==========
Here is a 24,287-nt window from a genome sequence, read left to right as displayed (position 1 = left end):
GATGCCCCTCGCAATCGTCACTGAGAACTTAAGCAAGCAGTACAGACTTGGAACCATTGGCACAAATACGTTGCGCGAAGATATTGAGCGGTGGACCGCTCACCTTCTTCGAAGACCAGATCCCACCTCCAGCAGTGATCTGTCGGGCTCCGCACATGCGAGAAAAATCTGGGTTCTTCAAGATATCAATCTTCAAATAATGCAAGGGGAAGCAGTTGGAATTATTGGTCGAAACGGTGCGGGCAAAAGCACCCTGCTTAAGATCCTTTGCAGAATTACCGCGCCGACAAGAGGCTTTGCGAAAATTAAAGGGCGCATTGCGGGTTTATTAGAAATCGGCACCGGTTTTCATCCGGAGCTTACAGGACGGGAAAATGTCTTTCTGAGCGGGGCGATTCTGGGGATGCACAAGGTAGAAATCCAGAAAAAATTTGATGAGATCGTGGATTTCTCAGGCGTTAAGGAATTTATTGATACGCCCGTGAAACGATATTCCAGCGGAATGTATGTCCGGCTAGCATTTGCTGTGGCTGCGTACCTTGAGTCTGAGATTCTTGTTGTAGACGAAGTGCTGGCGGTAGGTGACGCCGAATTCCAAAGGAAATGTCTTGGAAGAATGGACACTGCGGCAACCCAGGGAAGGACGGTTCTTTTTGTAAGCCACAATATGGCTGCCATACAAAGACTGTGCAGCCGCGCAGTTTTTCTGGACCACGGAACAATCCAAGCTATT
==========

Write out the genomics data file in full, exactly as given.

Here is a 24,287-nt window from a genome sequence, read left to right as displayed (position 1 = left end):
GATGCCCCTCGCAATCGTCACTGAGAACTTAAGCAAGCAGTACAGACTTGGAACCATTGGCACAAATACGTTGCGCGAAGATATTGAGCGGTGGACCGCTCACCTTCTTCGAAGACCAGATCCCACCTCCAGCAGTGATCTGTCGGGCTCCGCACATGCGAGAAAAATCTGGGTTCTTCAAGATATCAATCTTCAAATAATGCAAGGGGAAGCAGTTGGAATTATTGGTCGAAACGGTGCGGGCAAAAGCACCCTGCTTAAGATCCTTTGCAGAATTACCGCGCCGACAAGAGGCTTTGCGAAAATTAAAGGGCGCATTGCGGGTTTATTAGAAATCGGCACCGGTTTTCATCCGGAGCTTACAGGACGGGAAAATGTCTTTCTGAGCGGGGCGATTCTGGGGATGCACAAGGTAGAAATCCAGAAAAAATTTGATGAGATCGTGGATTTCTCAGGCGTTAAGGAATTTATTGATACGCCCGTGAAACGATATTCCAGCGGAATGTATGTCCGGCTAGCATTTGCTGTGGCTGCGTACCTTGAGTCTGAGATTCTTGTTGTAGACGAAGTGCTGGCGGTAGGTGACGCCGAATTCCAAAGGAAATGTCTTGGAAGAATGGACACTGCGGCAACCCAGGGAAGGACGGTTCTTTTTGTAAGCCACAATATGGCTGCCATACAAAGACTGTGCAGCCGCGCAGTTTTTCTGGACCACGGAACAATCCAAGCTATT